The four students introduced the program which was invented in the 1970s and intended for kids with autism. Ultimately the program was made possible for every student with an IEP. The Michigan Department of Education designed a curriculum for the program. The high school students in the program are given weekly assignments and are able to do crafty, creative tasks with their peers that go with the curriculum. The older peers are assigned to an individual classroom, they are not there to teach or aide, but to be a friend to the students and to help model good behavior. There are 26 high school students in the district working with other students from young 5’s to 10th grade.
Kyla Geisler is assigned to an English class. She reminds the kids about assignments due using ways including social media. She rewards them when they are doing well with baked goods. She explained that she has seen a difference in the students with their behavior and their preparation for routine tasks.
Tyler Eyerly is assigned to a math class and spoke of how he helps the students learn with fun ways of learning.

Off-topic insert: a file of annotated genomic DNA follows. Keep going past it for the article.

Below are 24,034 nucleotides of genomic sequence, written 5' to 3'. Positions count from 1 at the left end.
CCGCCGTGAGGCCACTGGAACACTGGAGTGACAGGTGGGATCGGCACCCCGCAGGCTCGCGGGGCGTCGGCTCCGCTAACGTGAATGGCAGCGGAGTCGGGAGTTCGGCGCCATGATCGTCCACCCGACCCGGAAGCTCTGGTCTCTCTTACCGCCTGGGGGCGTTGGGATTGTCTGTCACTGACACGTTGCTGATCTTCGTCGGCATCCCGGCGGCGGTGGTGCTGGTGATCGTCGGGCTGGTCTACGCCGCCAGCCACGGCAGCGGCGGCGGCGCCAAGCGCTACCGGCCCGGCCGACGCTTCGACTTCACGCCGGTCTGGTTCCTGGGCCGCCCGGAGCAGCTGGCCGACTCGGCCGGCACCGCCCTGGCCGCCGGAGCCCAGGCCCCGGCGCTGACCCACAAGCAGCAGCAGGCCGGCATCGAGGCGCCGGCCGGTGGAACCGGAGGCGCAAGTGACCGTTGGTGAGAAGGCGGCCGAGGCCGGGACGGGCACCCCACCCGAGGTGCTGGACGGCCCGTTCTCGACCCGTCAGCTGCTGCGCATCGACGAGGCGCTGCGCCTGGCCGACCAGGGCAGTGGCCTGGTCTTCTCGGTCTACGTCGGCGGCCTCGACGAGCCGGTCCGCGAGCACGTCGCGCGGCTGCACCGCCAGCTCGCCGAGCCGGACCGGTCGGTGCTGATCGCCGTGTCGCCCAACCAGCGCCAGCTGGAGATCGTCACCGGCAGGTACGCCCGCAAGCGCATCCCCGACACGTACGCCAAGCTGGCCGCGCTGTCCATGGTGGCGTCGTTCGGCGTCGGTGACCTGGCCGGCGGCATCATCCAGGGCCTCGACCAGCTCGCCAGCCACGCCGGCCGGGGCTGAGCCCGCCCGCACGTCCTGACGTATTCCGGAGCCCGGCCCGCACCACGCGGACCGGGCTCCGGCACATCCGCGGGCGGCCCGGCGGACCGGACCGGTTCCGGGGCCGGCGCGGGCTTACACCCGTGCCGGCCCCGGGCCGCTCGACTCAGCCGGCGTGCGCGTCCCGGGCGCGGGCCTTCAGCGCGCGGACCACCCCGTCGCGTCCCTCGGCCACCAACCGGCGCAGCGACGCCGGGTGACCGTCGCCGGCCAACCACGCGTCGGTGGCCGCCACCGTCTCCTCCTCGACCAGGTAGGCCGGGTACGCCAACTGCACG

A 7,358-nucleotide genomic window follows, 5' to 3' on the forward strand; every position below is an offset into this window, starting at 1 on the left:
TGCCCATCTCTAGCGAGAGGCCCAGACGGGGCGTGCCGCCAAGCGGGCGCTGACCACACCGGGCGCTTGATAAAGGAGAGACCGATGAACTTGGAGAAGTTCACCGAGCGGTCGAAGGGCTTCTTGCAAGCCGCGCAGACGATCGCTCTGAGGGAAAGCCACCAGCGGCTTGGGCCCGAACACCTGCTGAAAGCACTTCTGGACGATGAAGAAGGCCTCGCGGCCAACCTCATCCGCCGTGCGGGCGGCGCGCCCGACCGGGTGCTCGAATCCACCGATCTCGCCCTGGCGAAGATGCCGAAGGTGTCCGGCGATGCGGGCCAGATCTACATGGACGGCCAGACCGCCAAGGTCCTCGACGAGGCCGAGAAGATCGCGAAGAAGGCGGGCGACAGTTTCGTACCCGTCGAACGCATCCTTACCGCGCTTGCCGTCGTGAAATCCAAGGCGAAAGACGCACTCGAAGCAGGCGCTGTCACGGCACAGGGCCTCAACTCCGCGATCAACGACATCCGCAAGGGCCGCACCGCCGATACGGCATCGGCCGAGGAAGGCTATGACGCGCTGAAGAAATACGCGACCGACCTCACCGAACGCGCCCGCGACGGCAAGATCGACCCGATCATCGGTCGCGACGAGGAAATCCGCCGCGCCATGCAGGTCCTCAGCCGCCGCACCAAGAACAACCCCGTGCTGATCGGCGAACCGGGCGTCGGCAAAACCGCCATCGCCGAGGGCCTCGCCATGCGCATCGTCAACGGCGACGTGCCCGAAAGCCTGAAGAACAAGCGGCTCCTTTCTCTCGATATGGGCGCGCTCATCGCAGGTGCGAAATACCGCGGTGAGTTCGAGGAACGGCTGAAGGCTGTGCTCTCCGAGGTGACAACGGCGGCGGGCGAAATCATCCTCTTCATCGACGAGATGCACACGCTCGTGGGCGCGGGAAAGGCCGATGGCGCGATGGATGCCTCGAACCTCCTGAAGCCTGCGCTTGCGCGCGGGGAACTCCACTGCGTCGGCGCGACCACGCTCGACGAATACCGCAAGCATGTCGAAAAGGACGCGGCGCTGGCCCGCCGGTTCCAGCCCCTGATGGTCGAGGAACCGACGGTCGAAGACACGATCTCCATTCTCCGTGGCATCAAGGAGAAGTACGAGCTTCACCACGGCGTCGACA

Emma Yazel works in a 5th grade classroom. She works with the students on their reading; she reads their journals and provides grammar reading advice for middle school.
Courtney Little works with three different classrooms and helps the students understand math facts and helps to keep them on task.
The board commended the students and the advisor on their work in the program.
In other business, the board approved an overnight trip for the wrestling team. Schooley told the board they have done this for the past 10-15 years so that they can participate in a wrestling tournament.
The board also reviewed and approved the first reading of a new policy and procedure for how to handle Interscholastic Sports. At the first introduction of this subject to the Board of Education it was determined that there wasn’t a policy or procedure for interested groups to follow when wanting to bring an idea to the school board. The policy and procedure includes all the steps from presentation to appeal. There was some discussion on how an appeal was handled given that the policy dictates that it goes before the Athletic Council. The Athletic Council is made up of the athletic director, coaches, administrators, teachers, boosters, and board members. Following the discussion, the board approved the policy unanimously.
Coloma Township meets North Berrien Fire Chief
By Annette Christie
The Coloma Township Board shared a moment with North Berrien Fire Chief Mike Mattix at their Wednesday, November 8 meeting. Mattix has been on the job for just over two months.